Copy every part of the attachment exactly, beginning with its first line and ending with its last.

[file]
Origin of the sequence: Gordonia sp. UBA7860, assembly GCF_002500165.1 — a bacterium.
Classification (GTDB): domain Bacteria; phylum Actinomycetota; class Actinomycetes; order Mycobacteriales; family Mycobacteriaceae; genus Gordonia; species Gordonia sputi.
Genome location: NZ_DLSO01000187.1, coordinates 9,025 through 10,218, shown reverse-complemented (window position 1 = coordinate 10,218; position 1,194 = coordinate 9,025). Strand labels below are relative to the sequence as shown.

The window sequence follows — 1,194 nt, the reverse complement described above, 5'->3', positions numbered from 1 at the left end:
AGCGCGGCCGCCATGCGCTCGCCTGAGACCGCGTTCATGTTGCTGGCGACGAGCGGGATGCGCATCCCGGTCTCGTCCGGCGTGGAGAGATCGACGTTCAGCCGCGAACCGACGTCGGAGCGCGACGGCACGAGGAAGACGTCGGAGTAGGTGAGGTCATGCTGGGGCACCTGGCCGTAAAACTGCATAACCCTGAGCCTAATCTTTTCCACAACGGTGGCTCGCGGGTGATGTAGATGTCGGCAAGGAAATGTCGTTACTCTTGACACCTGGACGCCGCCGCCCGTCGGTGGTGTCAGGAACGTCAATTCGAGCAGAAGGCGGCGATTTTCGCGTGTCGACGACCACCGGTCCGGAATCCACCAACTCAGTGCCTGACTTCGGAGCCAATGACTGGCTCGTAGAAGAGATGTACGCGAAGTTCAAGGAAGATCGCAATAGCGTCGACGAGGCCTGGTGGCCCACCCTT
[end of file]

Origin of the sequence: Gordonia sp. UBA7860, assembly GCF_002500165.1 — a bacterium.
Classification (GTDB): domain Bacteria; phylum Actinomycetota; class Actinomycetes; order Mycobacteriales; family Mycobacteriaceae; genus Gordonia; species Gordonia sputi.
Genome location: NZ_DLSO01000187.1, coordinates 9,025 through 10,218, shown reverse-complemented (window position 1 = coordinate 10,218; position 1,194 = coordinate 9,025). Strand labels below are relative to the sequence as shown.

The window sequence follows — 1,194 nt, the reverse complement described above, 5'->3', positions numbered from 1 at the left end:
AGCGCGGCCGCCATGCGCTCGCCTGAGACCGCGTTCATGTTGCTGGCGACGAGCGGGATGCGCATCCCGGTCTCGTCCGGCGTGGAGAGATCGACGTTCAGCCGCGAACCGACGTCGGAGCGCGACGGCACGAGGAAGACGTCGGAGTAGGTGAGGTCATGCTGGGGCACCTGGCCGTAAAACTGCATAACCCTGAGCCTAATCTTTTCCACAACGGTGGCTCGCGGGTGATGTAGATGTCGGCAAGGAAATGTCGTTACTCTTGACACCTGGACGCCGCCGCCCGTCGGTGGTGTCAGGAACGTCAATTCGAGCAGAAGGCGGCGATTTTCGCGTGTCGACGACCACCGGTCCGGAATCCACCAACTCAGTGCCTGACTTCGGAGCCAATGACTGGCTCGTAGAAGAGATGTACGCGAAGTTCAAGGAAGATCGCAATAGCGTCGACGAGGCCTGGTGGCCCACCCTT